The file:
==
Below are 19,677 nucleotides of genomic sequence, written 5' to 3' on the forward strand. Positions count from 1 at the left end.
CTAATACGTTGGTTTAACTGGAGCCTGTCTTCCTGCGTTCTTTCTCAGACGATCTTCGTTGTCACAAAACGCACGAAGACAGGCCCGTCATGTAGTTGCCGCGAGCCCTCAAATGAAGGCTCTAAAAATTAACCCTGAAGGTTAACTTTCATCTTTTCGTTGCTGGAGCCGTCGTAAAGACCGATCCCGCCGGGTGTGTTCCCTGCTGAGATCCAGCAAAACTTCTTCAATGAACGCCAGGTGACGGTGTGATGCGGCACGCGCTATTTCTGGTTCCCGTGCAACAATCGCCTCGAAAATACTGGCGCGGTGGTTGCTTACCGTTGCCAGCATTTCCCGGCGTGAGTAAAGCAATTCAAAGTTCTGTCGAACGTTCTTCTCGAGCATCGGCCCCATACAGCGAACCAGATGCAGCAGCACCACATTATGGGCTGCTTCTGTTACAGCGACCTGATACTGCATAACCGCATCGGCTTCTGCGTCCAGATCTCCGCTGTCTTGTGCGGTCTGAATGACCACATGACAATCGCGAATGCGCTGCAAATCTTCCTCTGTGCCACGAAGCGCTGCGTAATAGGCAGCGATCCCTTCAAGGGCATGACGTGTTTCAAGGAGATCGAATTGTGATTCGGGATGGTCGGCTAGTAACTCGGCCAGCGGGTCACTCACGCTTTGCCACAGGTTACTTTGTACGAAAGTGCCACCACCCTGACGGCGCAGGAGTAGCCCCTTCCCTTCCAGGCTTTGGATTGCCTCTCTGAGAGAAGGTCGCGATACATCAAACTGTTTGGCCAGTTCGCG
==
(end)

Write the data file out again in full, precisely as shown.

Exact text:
Below are 19,677 nucleotides of genomic sequence, written 5' to 3' on the forward strand. Positions count from 1 at the left end.
CTAATACGTTGGTTTAACTGGAGCCTGTCTTCCTGCGTTCTTTCTCAGACGATCTTCGTTGTCACAAAACGCACGAAGACAGGCCCGTCATGTAGTTGCCGCGAGCCCTCAAATGAAGGCTCTAAAAATTAACCCTGAAGGTTAACTTTCATCTTTTCGTTGCTGGAGCCGTCGTAAAGACCGATCCCGCCGGGTGTGTTCCCTGCTGAGATCCAGCAAAACTTCTTCAATGAACGCCAGGTGACGGTGTGATGCGGCACGCGCTATTTCTGGTTCCCGTGCAACAATCGCCTCGAAAATACTGGCGCGGTGGTTGCTTACCGTTGCCAGCATTTCCCGGCGTGAGTAAAGCAATTCAAAGTTCTGTCGAACGTTCTTCTCGAGCATCGGCCCCATACAGCGAACCAGATGCAGCAGCACCACATTATGGGCTGCTTCTGTTACAGCGACCTGATACTGCATAACCGCATCGGCTTCTGCGTCCAGATCTCCGCTGTCTTGTGCGGTCTGAATGACCACATGACAATCGCGAATGCGCTGCAAATCTTCCTCTGTGCCACGAAGCGCTGCGTAATAGGCAGCGATCCCTTCAAGGGCATGACGTGTTTCAAGGAGATCGAATTGTGATTCGGGATGGTCGGCTAGTAACTCGGCCAGCGGGTCACTCACGCTTTGCCACAGGTTACTTTGTACGAAAGTGCCACCACCCTGACGGCGCAGGAGTAGCCCCTTCCCTTCCAGGCTTTGGATTGCCTCTCTGAGAGAAGGTCGCGATACATCAAACTGTTTGGCCAGTTCGCG